Researchers found that screening college students every two days using a rapid, inexpensive, less sensitive, test along with strict adherence to masks and hand washing is the most cost effective way for colleges to manage infections.

The study's lead author warns that colleges that can't set up a system like that should rethink reopening plans.

DAN SIMON, CNN CORRESPONDENT: I'm Dan Simon in San Francisco. The State of Utah will allow students to go to school this fall even if they have direct contact with coronavirus as long as they're not showing any symptoms and as long as no one in their household has tested positive.

Utah health officials say this will allow children to remain in the classroom as much as possible and they likened it to the same policy that is in place for essentially workers. Schools are being encouraged for in-person classes and this is giving them the latitude to operate.

STEPHANIE ELAM, CNN CORRESPONDENT: I'm Stephanie Elam in California.

A gym in San Diego has experienced an outbreak of coronavirus, this as the Health Department says that the business kept its indoor operations open for several days after being ordered to close them.

Now, while it is not clear how many infections are tied back to the gym, the Health Department says that it considers three infections or more tied to one location an outbreak.

At this point, the gym is facing a misdemeanor charge and a fine of potentially $1,000. The business did not respond to CNN's request for comment.


KEILAR: Thank you to the colleagues there.

The Senate deciding to take a long three-day weekend on the very day that COVID relief expires for millions of Americans and they are still nowhere close to a deal.

Plus, a man who lost his mother to coronavirus has a message for those refusing to wear masks and he will join us.

And Major League Baseball in complete disarray as yet another game is postponed due to more infected players.



KEILAR: Tonight at midnight, a critical unemployment benefit that has kept millions of families afloat during these tough financial times is set to expire. People receiving unemployment checks will no longer see that additional $600 per week from the federal government on top of their state unemployment check.

But instead of hunkering to work out a last-minute deal, the Senate is on a break, even as the U.S. Census Bureau says that nearly 30 million people did not have enough food to eat in the last week. And with no new deal in place, many families are left to wonder what happens next.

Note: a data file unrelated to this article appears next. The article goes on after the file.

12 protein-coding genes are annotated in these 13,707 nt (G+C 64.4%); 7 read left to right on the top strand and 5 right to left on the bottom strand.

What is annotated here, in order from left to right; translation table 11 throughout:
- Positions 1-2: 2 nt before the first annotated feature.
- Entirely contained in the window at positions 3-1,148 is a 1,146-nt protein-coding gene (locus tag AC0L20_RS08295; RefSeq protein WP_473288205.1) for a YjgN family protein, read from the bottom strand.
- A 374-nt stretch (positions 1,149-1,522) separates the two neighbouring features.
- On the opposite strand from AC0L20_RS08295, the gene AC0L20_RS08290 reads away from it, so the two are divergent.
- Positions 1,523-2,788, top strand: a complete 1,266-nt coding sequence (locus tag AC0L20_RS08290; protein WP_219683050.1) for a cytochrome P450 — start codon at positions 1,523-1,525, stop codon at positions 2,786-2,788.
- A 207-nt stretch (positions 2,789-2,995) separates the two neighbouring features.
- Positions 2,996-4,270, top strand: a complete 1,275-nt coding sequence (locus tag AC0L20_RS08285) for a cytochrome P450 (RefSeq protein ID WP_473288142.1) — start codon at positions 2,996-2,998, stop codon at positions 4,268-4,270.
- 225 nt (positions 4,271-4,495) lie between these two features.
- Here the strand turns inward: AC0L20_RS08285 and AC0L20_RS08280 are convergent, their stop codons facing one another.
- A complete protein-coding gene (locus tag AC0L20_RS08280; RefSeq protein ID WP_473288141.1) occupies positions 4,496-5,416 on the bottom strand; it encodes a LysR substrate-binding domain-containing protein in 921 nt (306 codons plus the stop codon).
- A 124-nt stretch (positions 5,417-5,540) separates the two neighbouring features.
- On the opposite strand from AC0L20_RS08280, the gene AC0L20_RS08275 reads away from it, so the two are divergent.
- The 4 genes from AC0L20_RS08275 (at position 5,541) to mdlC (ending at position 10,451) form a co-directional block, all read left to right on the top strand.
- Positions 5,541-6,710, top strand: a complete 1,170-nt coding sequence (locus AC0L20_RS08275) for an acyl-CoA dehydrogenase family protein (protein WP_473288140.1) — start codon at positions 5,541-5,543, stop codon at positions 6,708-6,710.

PAMELA FRINK, GEORGIA RESIDENT: So now that I have the fear or the knowing that it will end soon is kind of like, okay, so now what do I do to be able maintain my livelihood?

Please don't make us go back to being able to possibly call a shelter because we can't afford to pay our rent for this month or the next two months.


KEILAR: CNN Congressional Reporter Lauren Fox is on Capitol Hill. Lauren, tell us where are negotiations right now.

LAUREN FOX, CNN CONGRESSIONAL REPORTER: Well, Brianna, they're stalled. And I'll tell you that lawmakers last night met on Capitol Hill in Nancy Pelosi's office with Treasury Secretary Steve Mnuchin. And while there were some offers from the White House to temporarily extend this extra $600 a week benefit that so many people are depending on, the Democrats didn't agree to that because what they argue is they need a broader stimulus bill.

Essentially, they're saying we can't just have a short-term agreement on this extra $600 a week. What we need to do is get people back to school. We need more money for the SBAs, Small Business Program, we need more money when it comes to state and local funding. The fear is because there is so much emphasis on this $600 benefit, the fear is that if you let this go as a standalone bill, you lose leverage in future negotiations.


So I'll tell you that this is not going to be any comfort to the people who depend on this money.